The creation of beauty is less exact in prose, but sometimes I favour it, for instance, recently I've just been jotting down stuff that's happened to me, that felt like it was laden with imagery. I feel like Erasherhead sometimes, walking round town with weird stuff going on in the background which sometimes doesn't seem to make a lot of sense, but at the same time must be symbolic... So I've tried to write down these symbols and derive some sort of meaning out of them by the time I've finished writing. I probably won't show these to anyone because a lot of them bring out a side of me I'm reluctant to display. I do the same in poetry, but I don't know if people pick up on it, and if they do, they're not as inclined to accept that it's true. I shroud my poetry in ambiguity, and I hope that different people see the sides of my writing that are relevant to them. It's harder to be ambiguous with prose, which I suppose is why novels are more popular than poems.

I'm getting quite annoyed at myself over being conversationally ineloquent, though. I think partly because Bethan's voice is so beautiful. I stumble over words so much, and slur my speech like I'm drunk. (Apparently it's terrible when I actually am drunk.) I think it's because I prefer writing, so I always want to go back and rephrase things, and start over, while I'm supposed to be having a conversation with someone. Okay, I'm barely a stuttering wreck, but I feel that it's something which has impeded me socially. Sometimes my friends phone for advice, and I find myself apologising for my lack of support. Yesterday, Michael was giving me meta-commentary about the way I was comforting him, which was actually quite funny.

And quite often conversation is quite banal... I love the stuff I talk about with my friends, though. Quite often, the most uninteresting conversation turns into a semi-philosophical discussion, which is really rad. It sounds quite pretentious of me, really. But I think that that's something I have to forget about when writing about this stuff in poetry.

And yet, when I'm trying to sum up thoughts as big as skies, I'm always going back to something I wouldn't admit to thinking twice about... Like earlier... I mean, it would have to be a girl, wouldn't it? This was actually exactly what I picked out about Allan, when I named one of his most confusing contradictions, in his continuous obsession over other human beings, and things that he would say hardly matter. I described it as an artistic pretense. I think both me and Allan would admit to overthinking trivialities. Allan's obsession over another human is not an emotion he would say made sense. And today's incident was something I should have forgotten about by now. I know you've guessed that I thought she was incredibly pretty. On the bus, she was reading a book for a social psychology course, and I realised that I must have freaked her out a bit, and wondered if she was analysing it and working out what was up with me. Not that it would have been wise to apologise for my incoherence. And of course it doesn't matter, because I'm never going to see her again.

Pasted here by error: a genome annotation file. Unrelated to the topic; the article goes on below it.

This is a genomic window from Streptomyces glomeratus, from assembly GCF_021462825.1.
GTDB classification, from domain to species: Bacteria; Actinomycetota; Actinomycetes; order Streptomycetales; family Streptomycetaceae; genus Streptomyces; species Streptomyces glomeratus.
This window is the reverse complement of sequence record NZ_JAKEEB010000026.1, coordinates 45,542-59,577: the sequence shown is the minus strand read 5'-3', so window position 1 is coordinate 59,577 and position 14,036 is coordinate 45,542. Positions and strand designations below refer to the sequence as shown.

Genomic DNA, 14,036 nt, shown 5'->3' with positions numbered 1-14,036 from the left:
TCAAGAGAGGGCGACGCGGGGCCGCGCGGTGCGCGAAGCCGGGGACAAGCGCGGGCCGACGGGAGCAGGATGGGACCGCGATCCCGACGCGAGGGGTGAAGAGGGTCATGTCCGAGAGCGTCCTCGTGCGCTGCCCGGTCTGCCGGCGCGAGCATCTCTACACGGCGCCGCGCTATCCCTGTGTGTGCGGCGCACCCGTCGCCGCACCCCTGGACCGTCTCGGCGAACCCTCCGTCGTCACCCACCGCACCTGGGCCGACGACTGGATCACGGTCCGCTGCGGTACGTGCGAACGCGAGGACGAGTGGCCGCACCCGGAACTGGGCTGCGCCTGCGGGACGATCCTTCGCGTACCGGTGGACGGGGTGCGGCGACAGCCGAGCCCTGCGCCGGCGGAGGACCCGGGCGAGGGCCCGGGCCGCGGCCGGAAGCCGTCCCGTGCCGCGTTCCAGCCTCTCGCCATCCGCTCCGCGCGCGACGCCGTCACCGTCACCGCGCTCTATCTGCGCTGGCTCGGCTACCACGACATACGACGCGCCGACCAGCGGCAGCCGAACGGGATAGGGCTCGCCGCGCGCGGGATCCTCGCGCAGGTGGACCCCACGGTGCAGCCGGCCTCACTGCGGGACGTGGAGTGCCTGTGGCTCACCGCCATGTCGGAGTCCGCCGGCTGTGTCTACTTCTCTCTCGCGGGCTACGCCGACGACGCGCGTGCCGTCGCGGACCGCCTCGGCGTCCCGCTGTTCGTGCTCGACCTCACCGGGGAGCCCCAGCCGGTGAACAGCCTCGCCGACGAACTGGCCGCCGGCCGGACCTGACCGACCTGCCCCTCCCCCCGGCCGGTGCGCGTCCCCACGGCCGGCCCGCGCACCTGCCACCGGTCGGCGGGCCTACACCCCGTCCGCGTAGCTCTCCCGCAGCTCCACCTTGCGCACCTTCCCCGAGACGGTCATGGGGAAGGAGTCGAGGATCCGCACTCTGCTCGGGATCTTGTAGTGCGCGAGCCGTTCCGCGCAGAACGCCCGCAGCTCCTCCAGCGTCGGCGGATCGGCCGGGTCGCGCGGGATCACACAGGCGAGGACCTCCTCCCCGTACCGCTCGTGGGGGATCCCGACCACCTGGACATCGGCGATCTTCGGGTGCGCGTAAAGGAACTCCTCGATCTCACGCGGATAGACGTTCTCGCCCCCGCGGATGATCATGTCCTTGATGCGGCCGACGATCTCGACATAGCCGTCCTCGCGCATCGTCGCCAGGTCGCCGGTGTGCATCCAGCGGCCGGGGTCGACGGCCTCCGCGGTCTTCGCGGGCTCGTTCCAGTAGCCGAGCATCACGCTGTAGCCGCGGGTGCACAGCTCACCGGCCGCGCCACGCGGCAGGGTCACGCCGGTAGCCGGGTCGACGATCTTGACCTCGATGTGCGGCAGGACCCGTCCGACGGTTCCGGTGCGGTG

05 November 2008

Writing Journal, Day four

I'm a bit caught up in the US election tonight... Radio 4 is on, and I'm clicking obsessively around the Guardian website, and yelling about every flicker of activity amongst a load of Americans over IRC. Not exactly something I'd ever feel poetic about, but I like the way everything's kind of fallen around it. School is cancelled tomorrow, as the heating has broken, and I'm seriously considering pulling an all-nighter for this - I know it's a cliché, but it's history...

Anyway, I'm really enjoying blogging this journal. I used to hate the idea of getting into a rhythm of things, and I don't think I've ever managed to compel myself to writing in a diary past February, but I've actually written four sizeable days' worth of writing.

Still, I don't think I'd ever be able to seriously do writing professionally. I'm terrible with deadlines, absolutely dreadful. My writers' block would make me an impoverished wreck. It would be fun, I suppose, but I'd definitely never go in for creative writing, and probably not journalism. Although I was seriously considering a degree in it at one point. With 3 years of English on the cards, I'm not exactly set on any career paths.

I probably shouldn't feel so weird about the idea of doing work that I would actually enjoy, but there is something inherently unnatural about that. I guess I decided to work on something more realistic, and thereby postponed all ideas for job opportunities. Which is what most people do! I'm really looking forward to doing English, though. I want university to be the best 3 years of my life, and I'm sure it will be. I think writing will definitely be part of that, and yes, I can enjoy it. I'm sure work just detracts from anything you enjoy, so I can only come to the conclusion that it's all good. :)

04 November 2008